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Controversy erupts among Trump-loving conspiracy nuts over whether Washington Monument is a Satanic temple

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QAnon, the loosely organized group of Trump-loving conspiracy nuts who believe President Donald Trump will soon arrest Hillary Clinton for running a global pedophile ring, is planning to hold a rally in Washington, D.C. in September — but it’s reportedly causing internal dissension.

The Daily Beast’s Will Sommer reports that QAnon true believers are holding a 9/11 “Q Sent Us” rally at the Washington Monument.

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The setting of the rally is causing controversy within the QAnon community, however, because some members believe that the Washington Monument is a Satanic entity.

“The problem with holding a QAnon event in Washington is that many QAnon believers are convinced that the entire capital is riddled with Masonic symbols, especially on the Mall,” Sommer explains. “That makes it difficult for organizers to find a place that has both patriotic significance and isn’t considered a symbol of a demonic cabal, and they haven’t succeeded this time. Much of the reaction to the rally’s location near the Washington Monument within the QAnon community has focused on concern about any satanic power inherent in the landmark.”

Adding to the anxiety is the fact that the rally will be held on 9/11, a date that is infused with conspiratorial significance given it was when al-Qaeda terrorists attacked both the Pentagon and the World Trade Center in 2001.

Read the entire story here.

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Send in the clowns: Impeachment is serious stuff, but the GOP wants a circus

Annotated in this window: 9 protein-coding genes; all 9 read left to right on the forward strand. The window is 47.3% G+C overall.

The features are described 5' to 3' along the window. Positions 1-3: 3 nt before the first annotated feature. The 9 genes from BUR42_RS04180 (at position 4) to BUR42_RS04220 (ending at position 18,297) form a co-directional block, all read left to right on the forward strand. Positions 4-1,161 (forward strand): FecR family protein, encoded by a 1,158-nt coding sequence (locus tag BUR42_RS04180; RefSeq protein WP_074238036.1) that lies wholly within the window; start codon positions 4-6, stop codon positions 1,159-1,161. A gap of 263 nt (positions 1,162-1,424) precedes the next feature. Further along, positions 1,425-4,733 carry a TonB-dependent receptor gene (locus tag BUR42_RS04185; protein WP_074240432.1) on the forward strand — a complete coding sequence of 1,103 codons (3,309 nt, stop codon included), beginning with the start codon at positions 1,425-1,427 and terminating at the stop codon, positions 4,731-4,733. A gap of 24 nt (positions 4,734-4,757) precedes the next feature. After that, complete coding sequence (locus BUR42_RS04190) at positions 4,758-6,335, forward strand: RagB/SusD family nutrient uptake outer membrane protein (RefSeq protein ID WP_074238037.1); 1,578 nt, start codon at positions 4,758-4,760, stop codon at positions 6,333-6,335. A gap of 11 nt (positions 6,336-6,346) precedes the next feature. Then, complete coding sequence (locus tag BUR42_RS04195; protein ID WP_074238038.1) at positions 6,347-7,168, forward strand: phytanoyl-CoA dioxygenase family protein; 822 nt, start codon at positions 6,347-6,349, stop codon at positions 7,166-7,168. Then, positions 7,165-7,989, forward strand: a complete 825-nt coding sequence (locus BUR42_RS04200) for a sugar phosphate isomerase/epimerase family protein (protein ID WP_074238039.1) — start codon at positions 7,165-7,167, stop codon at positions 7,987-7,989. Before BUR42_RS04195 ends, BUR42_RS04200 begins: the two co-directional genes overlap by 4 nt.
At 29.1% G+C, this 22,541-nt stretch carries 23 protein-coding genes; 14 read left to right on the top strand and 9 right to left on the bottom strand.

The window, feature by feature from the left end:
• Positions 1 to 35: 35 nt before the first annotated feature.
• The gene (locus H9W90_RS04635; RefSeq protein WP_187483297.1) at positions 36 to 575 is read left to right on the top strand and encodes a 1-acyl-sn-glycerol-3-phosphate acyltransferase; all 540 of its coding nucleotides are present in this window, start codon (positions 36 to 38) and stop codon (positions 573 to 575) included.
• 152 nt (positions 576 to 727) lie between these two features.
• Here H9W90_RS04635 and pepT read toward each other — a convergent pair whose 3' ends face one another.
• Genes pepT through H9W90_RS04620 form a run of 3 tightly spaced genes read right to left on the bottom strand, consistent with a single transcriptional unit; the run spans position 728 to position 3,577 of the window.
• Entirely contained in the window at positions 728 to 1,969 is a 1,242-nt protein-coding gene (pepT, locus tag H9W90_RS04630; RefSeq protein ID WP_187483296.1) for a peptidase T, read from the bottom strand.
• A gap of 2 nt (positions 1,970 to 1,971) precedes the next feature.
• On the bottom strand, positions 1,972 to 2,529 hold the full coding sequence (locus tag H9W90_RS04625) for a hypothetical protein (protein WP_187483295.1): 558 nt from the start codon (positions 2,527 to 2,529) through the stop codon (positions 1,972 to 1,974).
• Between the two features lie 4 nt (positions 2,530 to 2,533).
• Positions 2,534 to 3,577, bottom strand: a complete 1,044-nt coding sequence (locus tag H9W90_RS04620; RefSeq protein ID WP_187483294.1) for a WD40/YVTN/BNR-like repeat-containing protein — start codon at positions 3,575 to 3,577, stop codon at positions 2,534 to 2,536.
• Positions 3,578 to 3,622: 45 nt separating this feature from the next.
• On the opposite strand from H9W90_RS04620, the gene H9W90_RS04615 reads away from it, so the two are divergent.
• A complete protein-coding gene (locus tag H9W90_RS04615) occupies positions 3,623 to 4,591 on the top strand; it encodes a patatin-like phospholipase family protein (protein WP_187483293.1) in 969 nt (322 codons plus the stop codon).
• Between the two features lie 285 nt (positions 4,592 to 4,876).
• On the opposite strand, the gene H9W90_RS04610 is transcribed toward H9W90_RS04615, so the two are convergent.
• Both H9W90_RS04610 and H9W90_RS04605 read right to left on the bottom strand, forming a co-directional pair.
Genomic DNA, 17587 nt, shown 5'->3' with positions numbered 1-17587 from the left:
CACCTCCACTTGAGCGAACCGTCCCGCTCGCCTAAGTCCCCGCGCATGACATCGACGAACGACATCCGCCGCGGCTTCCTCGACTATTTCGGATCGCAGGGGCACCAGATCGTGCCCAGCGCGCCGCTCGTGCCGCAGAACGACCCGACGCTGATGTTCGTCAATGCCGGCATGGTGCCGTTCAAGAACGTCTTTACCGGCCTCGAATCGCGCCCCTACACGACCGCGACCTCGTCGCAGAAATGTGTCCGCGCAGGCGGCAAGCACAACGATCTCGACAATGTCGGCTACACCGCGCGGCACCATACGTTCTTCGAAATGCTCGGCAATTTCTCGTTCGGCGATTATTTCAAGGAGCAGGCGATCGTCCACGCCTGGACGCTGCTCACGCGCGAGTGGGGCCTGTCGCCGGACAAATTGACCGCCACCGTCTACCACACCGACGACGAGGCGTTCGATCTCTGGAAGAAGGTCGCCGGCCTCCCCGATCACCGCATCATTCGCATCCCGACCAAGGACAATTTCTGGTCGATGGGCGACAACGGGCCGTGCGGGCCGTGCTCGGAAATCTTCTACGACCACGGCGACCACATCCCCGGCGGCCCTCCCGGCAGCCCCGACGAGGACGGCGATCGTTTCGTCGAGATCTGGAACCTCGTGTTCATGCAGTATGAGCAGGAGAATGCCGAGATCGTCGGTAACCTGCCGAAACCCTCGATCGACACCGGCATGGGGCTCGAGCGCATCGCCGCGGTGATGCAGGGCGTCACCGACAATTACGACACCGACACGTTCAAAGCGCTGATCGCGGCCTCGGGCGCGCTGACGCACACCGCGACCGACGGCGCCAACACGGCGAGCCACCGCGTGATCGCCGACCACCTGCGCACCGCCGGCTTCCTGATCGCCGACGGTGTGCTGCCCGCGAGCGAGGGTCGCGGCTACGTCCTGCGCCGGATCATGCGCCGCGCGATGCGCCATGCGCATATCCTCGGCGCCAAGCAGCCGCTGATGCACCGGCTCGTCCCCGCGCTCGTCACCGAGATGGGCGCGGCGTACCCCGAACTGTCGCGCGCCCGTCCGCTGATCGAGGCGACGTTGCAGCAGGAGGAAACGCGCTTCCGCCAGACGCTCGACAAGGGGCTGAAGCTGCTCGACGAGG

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The impeachment of Donald Trump is not just a matter of holding the president accountable for his confessed plot to extort Ukraine at a time when Russia is engaged in both an invasion of that country and a cyber-invasion of the United States. This impeachment is also a mandatory warning to myriad potential Trump copycats that serving as a carrier of the political disease known as Trumpism is absolutely not a path to more winning, but a political death wish.

This article first appeared in Salon.

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Trump goes on wild Biden conspiracy tweetstorm as public impeachment hearings threaten to expose his presidency

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President Donald Trump started firing off misleading tweets before sunrise to defend himself from the impeachment inquiry.

The president started tweeting a bit earlier than usual, at 6:25 a.m. EST, complaining about the public phase of the inquiry, which begins Wednesday with testimony from George Kent, a deputy assistant secretary of state, and Bill Taylor, a former ambassador and the top U.S. diplomat in Ukraine.

Marie Yovanovitch, former U.S. ambassador to Ukraine, will testify Friday.

"Why is such a focus put on 2nd and 3rd hand witnesses, many of whom are Never Trumpers, or whose lawyers are Never Trumpers, when all you have to do is read the phone call (transcript) with the Ukrainian President and see first hand?" Trump tweeted.

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Trump claims he signed a law that’s been on the books for decades

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President Donald Trump announced on Monday that he signed legislation that has, in fact, been law for many years:

To think I signed the Whistleblower Protection Act! https://t.co/OSmPPcRs7x

— Donald J. Trump (@realDonaldTrump) November 11, 2019

Many observers quickly pointed out that Trump was wrong. The Whistleblower Protection Act became law in 1989. The Intelligence Community Whistleblower Protection Act became law in 1998.

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